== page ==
But what about comics? After all this is the city that came oh-so-close to being known as Batmania – true fact.
Well, there’s certainly a lot to enjoy here for the curious comic book aficionado. For starters there is a thriving independent creative scene within the city. From several conversations I had over the course of my weekend in Melbourne, names such as Nicki Greenberg, Bruce Mutard, Tom Taylor and Ben Hutchings repeatedly cropped up. Notable too is that these comic creators were often mentioned to me by other writers and artists, happy to see fellow Australians making their mark in the industry. There was a wonderful sense of supportiveness from within the community, which is what inspired this piece and my desire to spotlight some of the great books being produced in this part of the world.
Oh, I returned to Sydney with a mighty haul, yes I did.
My guide during my weekend in Melbourne was Jason Franks from Black Glass Press, a comic writer and artist in his own right, responsible for the likes of horror anthology Kagemono, action rampage McBlack and satirical series The Sixsmiths published by Slave Labour Graphics. Several pints of Mountain Goat may have helped speed things along, but Jason kindly agreed to ferry me about the city and introduce me to the monthly comic creators meet at the Prince Alfred hotel.
More on that shortly.
Firstly though, we wandered down to The Sticky Institute, located in Degraves St subway. The shop itself is accessible from the street just opposite Flinders St Station and down a flight of steps. Sticky proudly claims to be the ‘ardent defenders of ‘zine culture, long armed staplers and DIY ethic’. There is a great range of ‘zines and indie comics available therein. Sticky represents a fantastic stepping stone for aspiring graphic artists and comic creators. Amateurism is encouraged, as well as experimentalism, which can help iron out technique, not to mention gauging the kinds of audience that is out there and willing to read what you have to offer. Places like Sticky come as a great relief from the monolithic nature of the increasingly commercialised comic industry as a whole.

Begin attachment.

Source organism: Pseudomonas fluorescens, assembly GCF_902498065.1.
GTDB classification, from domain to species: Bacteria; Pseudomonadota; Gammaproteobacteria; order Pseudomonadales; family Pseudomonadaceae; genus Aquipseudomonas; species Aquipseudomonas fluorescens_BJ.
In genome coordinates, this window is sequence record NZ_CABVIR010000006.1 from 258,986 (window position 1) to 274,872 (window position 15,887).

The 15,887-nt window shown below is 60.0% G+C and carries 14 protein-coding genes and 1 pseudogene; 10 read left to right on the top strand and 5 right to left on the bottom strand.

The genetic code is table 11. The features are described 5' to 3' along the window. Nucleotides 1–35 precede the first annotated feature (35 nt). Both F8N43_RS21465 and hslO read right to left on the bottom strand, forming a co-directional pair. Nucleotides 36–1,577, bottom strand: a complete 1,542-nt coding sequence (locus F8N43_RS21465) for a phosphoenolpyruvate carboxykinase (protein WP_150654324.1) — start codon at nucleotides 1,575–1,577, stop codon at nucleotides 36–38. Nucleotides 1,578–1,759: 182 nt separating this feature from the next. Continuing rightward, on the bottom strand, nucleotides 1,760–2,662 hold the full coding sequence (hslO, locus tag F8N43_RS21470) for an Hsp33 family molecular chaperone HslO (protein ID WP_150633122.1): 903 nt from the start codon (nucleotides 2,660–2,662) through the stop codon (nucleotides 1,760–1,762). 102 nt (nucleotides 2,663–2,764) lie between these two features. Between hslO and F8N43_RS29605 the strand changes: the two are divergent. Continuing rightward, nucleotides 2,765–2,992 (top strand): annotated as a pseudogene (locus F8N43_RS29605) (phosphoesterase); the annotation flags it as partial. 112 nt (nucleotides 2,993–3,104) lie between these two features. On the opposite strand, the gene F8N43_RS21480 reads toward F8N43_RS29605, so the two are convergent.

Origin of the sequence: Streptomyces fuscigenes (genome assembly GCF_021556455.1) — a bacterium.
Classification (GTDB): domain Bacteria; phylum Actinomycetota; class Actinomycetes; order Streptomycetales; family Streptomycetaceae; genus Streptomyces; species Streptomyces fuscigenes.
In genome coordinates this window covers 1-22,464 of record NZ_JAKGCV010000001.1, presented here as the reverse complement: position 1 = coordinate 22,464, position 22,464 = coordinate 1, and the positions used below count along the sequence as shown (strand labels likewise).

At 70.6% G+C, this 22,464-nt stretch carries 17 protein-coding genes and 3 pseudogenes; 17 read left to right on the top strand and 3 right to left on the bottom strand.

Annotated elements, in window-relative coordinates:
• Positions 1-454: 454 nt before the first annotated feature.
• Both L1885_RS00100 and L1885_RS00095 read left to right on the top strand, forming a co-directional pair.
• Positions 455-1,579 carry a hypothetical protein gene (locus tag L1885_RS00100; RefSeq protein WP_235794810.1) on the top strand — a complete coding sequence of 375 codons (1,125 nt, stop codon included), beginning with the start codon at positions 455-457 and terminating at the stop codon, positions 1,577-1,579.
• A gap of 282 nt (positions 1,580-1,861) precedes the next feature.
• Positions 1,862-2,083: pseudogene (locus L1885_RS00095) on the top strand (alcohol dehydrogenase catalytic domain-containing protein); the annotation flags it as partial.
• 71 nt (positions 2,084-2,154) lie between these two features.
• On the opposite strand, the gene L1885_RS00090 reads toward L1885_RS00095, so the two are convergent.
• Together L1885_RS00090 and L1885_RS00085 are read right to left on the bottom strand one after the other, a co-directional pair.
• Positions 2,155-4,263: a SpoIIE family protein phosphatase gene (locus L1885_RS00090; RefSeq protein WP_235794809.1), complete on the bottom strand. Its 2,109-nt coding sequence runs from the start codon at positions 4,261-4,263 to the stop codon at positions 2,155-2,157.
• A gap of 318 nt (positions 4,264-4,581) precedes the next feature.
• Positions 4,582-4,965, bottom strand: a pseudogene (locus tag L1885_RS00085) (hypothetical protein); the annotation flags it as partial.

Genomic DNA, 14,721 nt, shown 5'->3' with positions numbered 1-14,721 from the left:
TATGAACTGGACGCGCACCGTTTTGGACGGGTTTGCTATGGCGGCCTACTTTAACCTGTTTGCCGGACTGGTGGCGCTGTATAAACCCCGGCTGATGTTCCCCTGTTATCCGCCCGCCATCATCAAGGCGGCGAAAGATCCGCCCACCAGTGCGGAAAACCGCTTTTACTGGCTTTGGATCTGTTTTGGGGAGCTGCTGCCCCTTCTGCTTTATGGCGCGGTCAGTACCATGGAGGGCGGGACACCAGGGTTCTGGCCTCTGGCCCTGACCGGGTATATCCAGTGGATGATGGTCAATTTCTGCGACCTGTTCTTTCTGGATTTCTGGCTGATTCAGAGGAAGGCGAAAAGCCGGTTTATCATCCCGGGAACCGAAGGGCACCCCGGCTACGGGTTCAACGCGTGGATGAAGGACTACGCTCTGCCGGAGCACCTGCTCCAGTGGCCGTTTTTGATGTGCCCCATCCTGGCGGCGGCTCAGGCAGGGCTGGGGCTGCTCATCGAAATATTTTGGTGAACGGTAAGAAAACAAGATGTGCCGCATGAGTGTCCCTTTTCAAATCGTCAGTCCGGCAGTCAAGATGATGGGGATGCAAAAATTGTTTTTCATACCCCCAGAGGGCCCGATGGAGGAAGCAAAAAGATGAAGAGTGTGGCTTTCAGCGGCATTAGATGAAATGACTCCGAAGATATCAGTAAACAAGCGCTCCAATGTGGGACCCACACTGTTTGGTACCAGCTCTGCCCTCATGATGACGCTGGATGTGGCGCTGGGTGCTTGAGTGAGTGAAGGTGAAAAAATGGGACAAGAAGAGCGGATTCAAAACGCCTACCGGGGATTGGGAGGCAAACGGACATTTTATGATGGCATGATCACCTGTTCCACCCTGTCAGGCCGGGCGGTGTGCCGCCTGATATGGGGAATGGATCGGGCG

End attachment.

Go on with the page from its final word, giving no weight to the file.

(Oh and that coffee shop I mentioned – directly across from Sticky. Another reason to go investigating).
The following day my own personal Virgil took me further down into the Melbourne comic underworld… actually that sounds too sinister. Yeah, Jason invited me along to the pub and I said hi to the folks there. On the first Saturday of each month, comic book writers, artists and aspiring professionals meet, drink and exchange titles of interest at The Prince Alfred Hotel, 191 Grattan Street, Carlton, which is on a direct tramline out of the city centre.
Upon arriving, I was immediately greeted by the affable Greg Gates, something of an unofficial MC at the event. He gave me a little more information on the history of the meets and some of the personalities who attended. Over ten years ago, an American artist named John Weeks began the first series of meetings in Melbourne. Greg continued “It was at one of our oldest pubs in Bank Place, in the heart of the financial district, attended by about a dozen of our ‘arty’ comickers including Jo Waite, Mandy Ord, Nicki Greenberg and M.P. Fikaris. It was a real ducks out of water scenario amongst all the suits on their end of week Friday night piss up.”
Jason then takes up the tale. “I started going to the meets in the middle of 2007, when they were held at the Stork on Elizabeth Street. It was usually between eight and twelve people, I think. I remember Colin Wilson, Greg Gates, Phil Bentley, Bobby N., Trev Wood, Tom Bonin, Dave Cunning, James Andre, Paul Bedford, Mike Nason and occasionally guys like Angelo Madrid, Jo Waite, and some others. The first time I showed up, I was quite intimidated – there were some tough looking dudes in that group, lots of shaven heads and biceps compared to other comics guys I used to hang with. But when I introduced myself everybody was very friendly. “”Hi, I’m Phil.” “Bobby.” “Colin.” ‘